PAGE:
After I digested this material, three things occurred to me: (1) Gary had traveled extensively in the Chickaloon area and could almost certainly tell from the descriptions that the location of “Hauns cabin” matched the ruins he had found and documented in 2003. (2) It was common in the early 1900s for miners from the Hope and Sunrise mining camps to supplement their incomes by trapping in the winters in the Chickaloon area. (3) Harry Miller, the man who’d mushed by McCullogh in February 1914, was just such a miner.
If Miller had been mining during the warm months and trapping on the Chickaloon during the cold ones, I decided, it was likely that “Haun,” too, had almost certainly been another Hope miner who’d done the same.
I did some more research. Mary J. Barry, in her history of mining on the Kenai Peninsula, provided the first clear pieces of the puzzle: Edgar Thomas Haun — born in California in 1885 and known variously as “Red,” “Pop” and “Red Hat”— had first come to Alaska in 1910 and had settled in Hope to become a placer miner.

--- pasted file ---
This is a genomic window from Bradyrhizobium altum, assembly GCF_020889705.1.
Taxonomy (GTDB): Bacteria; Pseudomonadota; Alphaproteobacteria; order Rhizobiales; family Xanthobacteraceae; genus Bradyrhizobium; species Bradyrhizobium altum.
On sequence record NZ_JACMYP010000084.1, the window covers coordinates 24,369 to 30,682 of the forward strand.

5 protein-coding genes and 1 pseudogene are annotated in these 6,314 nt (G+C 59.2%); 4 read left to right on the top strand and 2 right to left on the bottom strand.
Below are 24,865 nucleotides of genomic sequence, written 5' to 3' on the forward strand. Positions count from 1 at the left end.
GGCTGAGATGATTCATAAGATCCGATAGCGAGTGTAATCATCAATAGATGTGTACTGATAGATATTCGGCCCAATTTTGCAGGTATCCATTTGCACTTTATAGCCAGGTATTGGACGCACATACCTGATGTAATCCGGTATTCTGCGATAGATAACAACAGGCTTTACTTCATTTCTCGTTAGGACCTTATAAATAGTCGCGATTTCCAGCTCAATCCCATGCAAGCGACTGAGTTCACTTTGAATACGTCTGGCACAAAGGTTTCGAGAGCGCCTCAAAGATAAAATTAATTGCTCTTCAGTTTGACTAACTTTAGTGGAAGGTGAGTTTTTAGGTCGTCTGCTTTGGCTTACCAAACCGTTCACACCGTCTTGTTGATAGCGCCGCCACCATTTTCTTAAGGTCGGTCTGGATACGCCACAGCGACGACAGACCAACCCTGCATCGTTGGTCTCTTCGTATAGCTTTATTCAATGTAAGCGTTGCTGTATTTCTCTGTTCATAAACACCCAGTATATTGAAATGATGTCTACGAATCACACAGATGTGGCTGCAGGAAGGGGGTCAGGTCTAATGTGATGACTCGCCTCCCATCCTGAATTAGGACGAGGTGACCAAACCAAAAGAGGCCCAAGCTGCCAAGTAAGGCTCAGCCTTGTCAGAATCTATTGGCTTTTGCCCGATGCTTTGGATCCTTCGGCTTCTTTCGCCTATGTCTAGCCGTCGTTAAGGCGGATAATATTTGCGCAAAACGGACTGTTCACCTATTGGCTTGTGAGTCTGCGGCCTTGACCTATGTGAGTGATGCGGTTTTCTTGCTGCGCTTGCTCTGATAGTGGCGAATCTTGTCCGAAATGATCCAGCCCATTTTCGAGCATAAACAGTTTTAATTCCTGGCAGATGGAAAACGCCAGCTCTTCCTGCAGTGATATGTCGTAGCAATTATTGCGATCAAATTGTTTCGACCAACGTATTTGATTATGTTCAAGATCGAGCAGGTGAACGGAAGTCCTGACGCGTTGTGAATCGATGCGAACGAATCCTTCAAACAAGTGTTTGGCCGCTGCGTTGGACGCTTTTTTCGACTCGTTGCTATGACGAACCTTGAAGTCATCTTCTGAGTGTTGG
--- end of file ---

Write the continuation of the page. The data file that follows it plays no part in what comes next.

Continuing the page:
For the rest of his long life, Haun had lived mainly in Hope, with frequent sojourns in California, and he was buried in the Hope Cemetery after his death in 1974, at the age of 89.
According to Barry, Haun worked for the Alaska Railroad in 1915, ran a ferry between Girdwood and Anchorage in the late 1910s, performed carpentry work at the Matanuska agricultural colony in 1936, mined on Resurrection and Palmer creeks out of Hope, and did trapping on the side.
His draft registration card from 1942 said he was living in Anchorage and working for the U.S. Army Corps of Engineers at Fort Richardson. At that time, Haun, age 57, stood 5-foot-9, weighed 192 pounds, and had hazel eyes and brown hair.